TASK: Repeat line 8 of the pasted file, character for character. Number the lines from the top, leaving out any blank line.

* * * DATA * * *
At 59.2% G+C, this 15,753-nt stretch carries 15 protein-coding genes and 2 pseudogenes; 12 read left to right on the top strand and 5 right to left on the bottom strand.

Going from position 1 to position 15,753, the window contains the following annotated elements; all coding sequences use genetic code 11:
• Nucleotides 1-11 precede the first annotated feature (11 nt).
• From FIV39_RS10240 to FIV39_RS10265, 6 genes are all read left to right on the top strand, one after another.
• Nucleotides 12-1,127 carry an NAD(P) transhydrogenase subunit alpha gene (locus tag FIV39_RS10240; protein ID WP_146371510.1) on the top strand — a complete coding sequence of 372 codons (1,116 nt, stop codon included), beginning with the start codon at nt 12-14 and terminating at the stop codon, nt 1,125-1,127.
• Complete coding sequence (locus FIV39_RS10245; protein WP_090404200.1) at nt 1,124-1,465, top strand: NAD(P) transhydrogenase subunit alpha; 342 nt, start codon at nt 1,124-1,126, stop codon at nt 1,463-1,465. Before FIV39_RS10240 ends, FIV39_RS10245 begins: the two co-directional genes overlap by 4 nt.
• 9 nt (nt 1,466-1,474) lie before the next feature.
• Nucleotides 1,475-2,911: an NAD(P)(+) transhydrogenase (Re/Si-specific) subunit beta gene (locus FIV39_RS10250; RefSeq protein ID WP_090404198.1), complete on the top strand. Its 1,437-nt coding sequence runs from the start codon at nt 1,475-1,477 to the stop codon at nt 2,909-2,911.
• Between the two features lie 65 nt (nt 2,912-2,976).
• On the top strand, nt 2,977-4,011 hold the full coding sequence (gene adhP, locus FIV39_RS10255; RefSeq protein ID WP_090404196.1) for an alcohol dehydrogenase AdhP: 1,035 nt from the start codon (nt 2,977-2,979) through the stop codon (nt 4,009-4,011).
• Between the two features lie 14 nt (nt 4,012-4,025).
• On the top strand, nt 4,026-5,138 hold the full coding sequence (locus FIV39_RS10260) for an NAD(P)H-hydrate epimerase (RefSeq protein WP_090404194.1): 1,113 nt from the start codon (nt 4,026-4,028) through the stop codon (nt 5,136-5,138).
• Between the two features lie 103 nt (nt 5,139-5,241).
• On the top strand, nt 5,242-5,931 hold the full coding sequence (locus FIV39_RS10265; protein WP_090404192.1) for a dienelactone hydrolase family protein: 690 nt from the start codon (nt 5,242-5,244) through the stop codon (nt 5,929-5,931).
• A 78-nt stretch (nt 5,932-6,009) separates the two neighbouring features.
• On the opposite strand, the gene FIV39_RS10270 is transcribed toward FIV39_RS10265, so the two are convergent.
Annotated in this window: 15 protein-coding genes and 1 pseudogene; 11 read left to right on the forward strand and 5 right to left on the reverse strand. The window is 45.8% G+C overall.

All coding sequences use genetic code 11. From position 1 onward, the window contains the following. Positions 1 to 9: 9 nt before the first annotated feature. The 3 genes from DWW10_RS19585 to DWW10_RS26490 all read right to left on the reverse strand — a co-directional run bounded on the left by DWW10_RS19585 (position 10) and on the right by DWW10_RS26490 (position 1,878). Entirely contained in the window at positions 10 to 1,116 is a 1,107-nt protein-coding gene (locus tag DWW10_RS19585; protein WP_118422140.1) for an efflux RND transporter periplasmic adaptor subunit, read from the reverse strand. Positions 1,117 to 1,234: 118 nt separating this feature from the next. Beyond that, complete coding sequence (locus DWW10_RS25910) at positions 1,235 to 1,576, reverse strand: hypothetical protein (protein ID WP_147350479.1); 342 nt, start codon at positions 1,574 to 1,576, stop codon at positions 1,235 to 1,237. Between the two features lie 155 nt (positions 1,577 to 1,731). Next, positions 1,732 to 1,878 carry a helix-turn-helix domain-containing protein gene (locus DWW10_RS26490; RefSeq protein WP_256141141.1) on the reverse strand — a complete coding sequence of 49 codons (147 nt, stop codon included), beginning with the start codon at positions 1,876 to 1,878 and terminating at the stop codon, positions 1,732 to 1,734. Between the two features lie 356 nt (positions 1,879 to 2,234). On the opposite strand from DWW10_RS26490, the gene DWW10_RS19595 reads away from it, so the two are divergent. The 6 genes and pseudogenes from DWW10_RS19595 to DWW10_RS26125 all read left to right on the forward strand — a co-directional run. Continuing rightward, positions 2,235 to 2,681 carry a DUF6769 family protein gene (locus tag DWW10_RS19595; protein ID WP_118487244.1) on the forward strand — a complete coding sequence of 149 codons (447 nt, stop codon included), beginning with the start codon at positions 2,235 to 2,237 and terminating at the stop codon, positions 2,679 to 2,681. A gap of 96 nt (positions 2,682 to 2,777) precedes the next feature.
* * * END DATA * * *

• Nucleotides 1,475-2,911: an NAD(P)(+) transhydrogenase (Re/Si-specific) subunit beta gene (locus FIV39_RS10250; RefSeq protein ID WP_090404198.1), complete on the top strand. Its 1,437-nt coding sequence runs from the start codon at nt 1,475-1,477 to the stop codon at nt 2,909-2,911.